Spirits and Liqueurs
Happily, we are living in an age where people care about the provenance of what they are consuming and discerning drinkers would rather imbibe finely-crafted, 'small batch' distillates than mass-produced brands aimed at the unenlightened. This range of spirits has been diligently sourced and will make for gratifying consumption.
The Bunan family in Bandol use an antique wood-fired copper still to make their magnificent marcs. Their 'Blanche de Marc' is a crystal clear, unoaked palate-cleanser which should be served ice cold like a grappa. The 'Vieux Marc Égrappé' is a tawny-toned, contemplative digestif redolent of garrigue scrubland, wood smoke and toasted nuts – cigars and gun dogs are optional accompaniments.
The Dèche family at Château de Millet also deploy a wood-fired still to make their brilliant Bas Armagnac. When maturing in cask, it diminishes in volume year on year, due to evaporation, so you literally get what you pay for. Younger bottlings are quite vigorous and fruity and older examples are richer and more complex. Both make for excellent post-prandial enjoyment.
Over in Cognac, 'Maison Monteru' make cutting-edge concoctions and their double-distilled single grape bottling of Folle Blanche ran to just 750 bottles. With an amber robe and vanilla and spice notes supporting a complex palate, it drinks well from release.
Maison Joannes Colombier are based in Vilette de Vienne in the Northern Rhône. They use perfectly ripe 'Williams' pears to make their fragrant Eau de Vie de Poire which is best first chilled before, during or after a meal. Those wishing to make a statement should invest in the picturesque bottle containing an entire pear.
The Beyer family have been cultivating grapes around Eguisheim in Alsace since 1580 so have had plenty of time to finesse their métier. Their Eau de Vie de Mirabelle is made from aromatic yellow plums and has a wealth of stone-fruit scents and flavours. It makes a fine foil for hearty hill country cuisine and is wonderfully restorative.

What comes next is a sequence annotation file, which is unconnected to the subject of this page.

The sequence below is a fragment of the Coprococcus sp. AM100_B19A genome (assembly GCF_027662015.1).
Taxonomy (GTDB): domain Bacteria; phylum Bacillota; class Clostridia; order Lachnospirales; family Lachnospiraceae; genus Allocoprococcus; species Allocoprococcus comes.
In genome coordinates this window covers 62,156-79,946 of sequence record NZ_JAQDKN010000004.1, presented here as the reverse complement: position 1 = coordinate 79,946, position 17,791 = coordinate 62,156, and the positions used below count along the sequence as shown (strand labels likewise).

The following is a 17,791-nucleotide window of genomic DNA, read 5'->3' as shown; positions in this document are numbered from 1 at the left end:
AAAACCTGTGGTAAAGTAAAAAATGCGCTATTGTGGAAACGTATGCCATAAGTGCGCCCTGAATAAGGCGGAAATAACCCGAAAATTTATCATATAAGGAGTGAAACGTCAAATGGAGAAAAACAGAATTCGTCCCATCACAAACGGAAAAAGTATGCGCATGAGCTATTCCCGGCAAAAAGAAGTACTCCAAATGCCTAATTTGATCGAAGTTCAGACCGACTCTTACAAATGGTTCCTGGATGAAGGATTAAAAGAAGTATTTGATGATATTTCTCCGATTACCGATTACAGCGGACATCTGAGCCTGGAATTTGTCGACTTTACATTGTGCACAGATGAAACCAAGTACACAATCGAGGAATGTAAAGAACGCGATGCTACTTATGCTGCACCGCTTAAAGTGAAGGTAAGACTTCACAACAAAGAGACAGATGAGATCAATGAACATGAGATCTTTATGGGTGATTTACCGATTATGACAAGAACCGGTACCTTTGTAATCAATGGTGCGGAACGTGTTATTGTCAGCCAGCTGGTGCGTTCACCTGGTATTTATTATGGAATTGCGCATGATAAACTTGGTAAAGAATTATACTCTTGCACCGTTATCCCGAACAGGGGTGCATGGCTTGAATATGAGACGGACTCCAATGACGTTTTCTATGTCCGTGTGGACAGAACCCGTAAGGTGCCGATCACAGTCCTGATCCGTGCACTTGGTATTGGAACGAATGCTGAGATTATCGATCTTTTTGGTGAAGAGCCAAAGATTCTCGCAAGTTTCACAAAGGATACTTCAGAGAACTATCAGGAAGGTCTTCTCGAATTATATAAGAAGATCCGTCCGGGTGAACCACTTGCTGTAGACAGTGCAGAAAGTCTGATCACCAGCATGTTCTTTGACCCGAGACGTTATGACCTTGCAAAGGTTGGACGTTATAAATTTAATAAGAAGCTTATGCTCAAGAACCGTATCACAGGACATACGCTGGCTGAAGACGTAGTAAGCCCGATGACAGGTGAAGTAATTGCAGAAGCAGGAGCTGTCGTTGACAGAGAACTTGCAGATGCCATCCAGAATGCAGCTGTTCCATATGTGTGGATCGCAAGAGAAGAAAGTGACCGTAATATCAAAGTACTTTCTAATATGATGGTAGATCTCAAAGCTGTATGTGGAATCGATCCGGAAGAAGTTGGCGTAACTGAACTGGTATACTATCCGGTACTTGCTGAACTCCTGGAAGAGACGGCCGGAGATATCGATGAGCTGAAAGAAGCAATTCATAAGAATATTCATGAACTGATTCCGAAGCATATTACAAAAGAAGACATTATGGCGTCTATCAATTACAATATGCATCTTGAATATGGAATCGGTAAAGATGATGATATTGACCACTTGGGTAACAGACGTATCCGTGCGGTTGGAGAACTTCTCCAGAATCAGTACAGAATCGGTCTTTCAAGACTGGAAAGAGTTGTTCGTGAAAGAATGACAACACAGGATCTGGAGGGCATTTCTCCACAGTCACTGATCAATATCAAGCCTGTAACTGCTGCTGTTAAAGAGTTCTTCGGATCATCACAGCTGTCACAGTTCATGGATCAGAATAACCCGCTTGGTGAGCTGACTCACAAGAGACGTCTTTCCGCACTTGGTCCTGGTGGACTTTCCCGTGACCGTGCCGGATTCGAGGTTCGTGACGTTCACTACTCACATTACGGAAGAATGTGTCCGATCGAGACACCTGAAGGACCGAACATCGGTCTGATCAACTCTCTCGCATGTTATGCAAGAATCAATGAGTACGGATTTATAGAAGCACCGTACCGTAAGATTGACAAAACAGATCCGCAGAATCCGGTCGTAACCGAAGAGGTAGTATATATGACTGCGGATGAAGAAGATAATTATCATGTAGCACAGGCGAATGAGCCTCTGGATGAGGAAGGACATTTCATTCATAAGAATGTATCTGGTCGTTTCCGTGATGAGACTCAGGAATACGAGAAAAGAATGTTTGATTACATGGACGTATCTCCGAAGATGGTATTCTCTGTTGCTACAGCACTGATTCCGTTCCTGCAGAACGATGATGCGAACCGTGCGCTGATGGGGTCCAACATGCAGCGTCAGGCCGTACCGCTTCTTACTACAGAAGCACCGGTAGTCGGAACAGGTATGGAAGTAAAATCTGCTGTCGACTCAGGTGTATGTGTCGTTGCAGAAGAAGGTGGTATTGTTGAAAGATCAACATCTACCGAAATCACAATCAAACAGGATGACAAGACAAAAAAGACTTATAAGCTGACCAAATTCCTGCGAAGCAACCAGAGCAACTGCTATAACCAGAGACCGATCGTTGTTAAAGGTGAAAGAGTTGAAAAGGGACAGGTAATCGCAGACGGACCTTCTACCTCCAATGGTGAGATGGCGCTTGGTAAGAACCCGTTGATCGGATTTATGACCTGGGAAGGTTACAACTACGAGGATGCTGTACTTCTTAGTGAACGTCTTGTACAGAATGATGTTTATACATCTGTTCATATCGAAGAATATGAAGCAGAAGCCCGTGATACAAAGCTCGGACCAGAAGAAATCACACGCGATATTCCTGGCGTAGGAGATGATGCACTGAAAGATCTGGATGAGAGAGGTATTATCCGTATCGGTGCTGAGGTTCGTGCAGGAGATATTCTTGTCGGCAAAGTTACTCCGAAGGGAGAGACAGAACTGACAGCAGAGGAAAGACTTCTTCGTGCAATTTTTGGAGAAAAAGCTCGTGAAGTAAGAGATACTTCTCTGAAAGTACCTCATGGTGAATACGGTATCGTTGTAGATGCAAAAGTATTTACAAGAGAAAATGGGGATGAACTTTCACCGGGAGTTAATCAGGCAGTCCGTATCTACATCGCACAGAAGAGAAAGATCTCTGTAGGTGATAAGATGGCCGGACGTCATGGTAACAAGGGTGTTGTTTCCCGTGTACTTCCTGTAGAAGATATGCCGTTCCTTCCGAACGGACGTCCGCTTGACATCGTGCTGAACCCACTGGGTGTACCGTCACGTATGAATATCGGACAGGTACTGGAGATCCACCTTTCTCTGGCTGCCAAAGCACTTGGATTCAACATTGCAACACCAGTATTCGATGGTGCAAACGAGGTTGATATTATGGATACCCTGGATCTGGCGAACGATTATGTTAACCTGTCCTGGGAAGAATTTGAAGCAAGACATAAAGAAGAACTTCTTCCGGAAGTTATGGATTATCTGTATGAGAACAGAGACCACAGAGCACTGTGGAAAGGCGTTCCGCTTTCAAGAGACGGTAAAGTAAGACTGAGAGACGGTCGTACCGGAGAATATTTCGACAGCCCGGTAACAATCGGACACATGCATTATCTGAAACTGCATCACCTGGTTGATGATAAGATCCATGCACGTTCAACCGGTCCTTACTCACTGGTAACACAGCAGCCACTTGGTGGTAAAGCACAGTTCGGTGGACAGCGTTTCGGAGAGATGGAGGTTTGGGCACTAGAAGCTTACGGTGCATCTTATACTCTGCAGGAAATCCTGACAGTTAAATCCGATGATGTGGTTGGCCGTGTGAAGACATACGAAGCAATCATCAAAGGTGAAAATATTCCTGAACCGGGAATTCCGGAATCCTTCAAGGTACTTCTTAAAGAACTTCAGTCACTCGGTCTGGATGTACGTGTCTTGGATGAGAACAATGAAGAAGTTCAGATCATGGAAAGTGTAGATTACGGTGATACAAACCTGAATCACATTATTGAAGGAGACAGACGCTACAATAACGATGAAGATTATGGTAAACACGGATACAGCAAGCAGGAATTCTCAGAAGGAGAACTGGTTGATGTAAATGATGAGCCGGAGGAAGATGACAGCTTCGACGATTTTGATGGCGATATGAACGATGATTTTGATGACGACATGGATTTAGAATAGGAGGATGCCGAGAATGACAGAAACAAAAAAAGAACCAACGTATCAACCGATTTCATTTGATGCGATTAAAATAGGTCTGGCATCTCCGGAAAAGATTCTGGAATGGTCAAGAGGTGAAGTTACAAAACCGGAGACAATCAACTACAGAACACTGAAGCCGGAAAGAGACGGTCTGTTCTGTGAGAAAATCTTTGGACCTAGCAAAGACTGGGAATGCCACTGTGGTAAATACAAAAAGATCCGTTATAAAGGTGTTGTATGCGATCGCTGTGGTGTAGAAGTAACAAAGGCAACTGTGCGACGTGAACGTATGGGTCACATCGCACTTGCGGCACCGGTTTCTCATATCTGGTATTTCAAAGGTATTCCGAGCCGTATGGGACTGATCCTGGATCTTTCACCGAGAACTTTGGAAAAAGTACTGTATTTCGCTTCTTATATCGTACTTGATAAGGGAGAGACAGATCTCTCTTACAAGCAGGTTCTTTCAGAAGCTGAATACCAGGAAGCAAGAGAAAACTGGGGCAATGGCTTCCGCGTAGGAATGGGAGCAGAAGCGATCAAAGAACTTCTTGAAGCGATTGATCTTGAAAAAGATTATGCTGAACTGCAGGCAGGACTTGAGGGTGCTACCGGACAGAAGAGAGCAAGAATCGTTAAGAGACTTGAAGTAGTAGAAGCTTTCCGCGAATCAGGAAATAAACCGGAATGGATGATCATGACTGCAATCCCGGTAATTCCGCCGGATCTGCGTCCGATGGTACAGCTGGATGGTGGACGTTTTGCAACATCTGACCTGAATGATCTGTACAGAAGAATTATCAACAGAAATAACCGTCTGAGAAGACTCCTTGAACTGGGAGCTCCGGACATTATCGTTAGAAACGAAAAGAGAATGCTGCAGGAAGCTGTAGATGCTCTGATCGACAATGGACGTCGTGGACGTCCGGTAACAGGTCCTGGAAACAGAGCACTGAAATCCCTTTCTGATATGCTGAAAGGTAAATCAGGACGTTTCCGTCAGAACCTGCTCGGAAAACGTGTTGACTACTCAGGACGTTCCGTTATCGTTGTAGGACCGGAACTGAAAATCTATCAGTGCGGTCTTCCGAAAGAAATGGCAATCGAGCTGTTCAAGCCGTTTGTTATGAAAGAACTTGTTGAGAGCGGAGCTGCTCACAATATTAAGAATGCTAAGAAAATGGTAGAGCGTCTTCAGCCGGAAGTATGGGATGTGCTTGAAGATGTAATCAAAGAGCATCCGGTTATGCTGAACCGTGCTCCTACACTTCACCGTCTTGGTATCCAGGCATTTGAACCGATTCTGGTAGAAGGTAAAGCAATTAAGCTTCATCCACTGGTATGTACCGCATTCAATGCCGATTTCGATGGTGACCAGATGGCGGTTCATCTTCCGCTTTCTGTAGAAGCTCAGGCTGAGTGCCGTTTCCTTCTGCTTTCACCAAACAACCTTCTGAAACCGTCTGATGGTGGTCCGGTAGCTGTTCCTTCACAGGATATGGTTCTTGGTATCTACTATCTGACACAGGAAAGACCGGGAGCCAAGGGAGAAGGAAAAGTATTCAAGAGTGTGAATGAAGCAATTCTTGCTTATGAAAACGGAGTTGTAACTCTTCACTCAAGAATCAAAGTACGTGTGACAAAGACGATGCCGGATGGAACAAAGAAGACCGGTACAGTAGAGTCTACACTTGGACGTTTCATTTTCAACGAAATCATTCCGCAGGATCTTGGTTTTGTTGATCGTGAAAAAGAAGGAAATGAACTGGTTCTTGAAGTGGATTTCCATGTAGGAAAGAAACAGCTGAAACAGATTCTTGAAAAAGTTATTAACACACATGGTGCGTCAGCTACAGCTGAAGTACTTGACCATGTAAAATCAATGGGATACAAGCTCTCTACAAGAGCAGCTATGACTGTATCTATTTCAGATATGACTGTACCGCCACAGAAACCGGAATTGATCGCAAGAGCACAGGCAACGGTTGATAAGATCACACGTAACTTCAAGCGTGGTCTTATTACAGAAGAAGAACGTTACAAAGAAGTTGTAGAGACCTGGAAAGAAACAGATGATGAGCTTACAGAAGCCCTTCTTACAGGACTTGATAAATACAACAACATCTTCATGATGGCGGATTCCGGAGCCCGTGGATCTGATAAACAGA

Guy Smith and Laura Evans' 'Langport Gin' is actually distilled in Winchester but its principal botanicals – bay, thyme, meadow sweet and rosemary – all hail from their Higher Plot Farm in Somerset. It is a dry 'London-style' gin that should be served with tonic, ice and lime for a quintessential 'G and T'.
A recent addition to our range are Gilles Dumangin's whiskeys and whiskys that he has bought on his tireless travels. He uses barrels recycled from ageing Ratafia Champenois (already previously used for Northern Rhône Syrah) to 'double-wood' age small batches of spirits sourced directly from individual distilleries. The whiskey is an American Bourbon with a high 28.5% rye content and subtle dried fruit and nut notes. A Dutch rye whisky has a complex grassy palate and warming notes of the Ratafia barrels in which it was aged.
Completing our drinks cabinet is Julian Temperley's 5 year-old Somerset Cider Brandy – a full and fruity libation that is the perfect pick-me-up after a long day in the orchard.
We have been championing the range of liqueurs from Maison Gabriel Boudier in Dijon for decades as we aim to source the finest examples of anything we ship. They are best known for their celebrated Crème de Cassis that can be added to Bourgogne Aligoté to create a Kir; to Champagne for a Kir Royale or Bourgogne Pinot Noir to make the lesser-known Communard or Cardinal. That said, all of their liqueurs deploy the finest fruit available so it is worth branching out to sample their Framboises (raspberry), Fraises des Bois (wild strawberry), Mûres (blackberry) or Pêches (peach).
Pineau de Charentes is an inspired mixture of grape juice and Cognac often served with (and in) Charentais melons which makes for an uplifting and restorative starter. It is sweet but fresh-tasting and should be served chilled as a pre-prandial pick-me-up. The Gardrat brothers' 'Réserve' version is longer-aged in barrel so is deeper and darker and might be best served after a meal as a digestif.
Floc de Gascogne is a similar concept but revolves around an Armagnac rather than Cognac base. The Dèche family's version herewith is made with Merlot grape juice giving a garnet colour. It too should be chilled and is traditionally served as an appetite enhancer.
Ratafia de Champagne extends the concept into more northerly climes. It was traditionally beloved by sailors because it could stand the perils and privations of life at sea, Gilles Dumangin's seems equally popular amongst landlubbers and makes a stylish conclusion to any repast – excepting perhaps ship's biscuit.
Rounding off our drinks trolley is the product of local hero Julian Temperley who uses Kingston Black apples to produce his seductive Somerset sharpener. Somerset cider brandy is topped up with unfermented cider apple juice to give a Somerset equivalent to Ratafia, Floc or Pineau. Chill it well, admire its decorative label and think of England.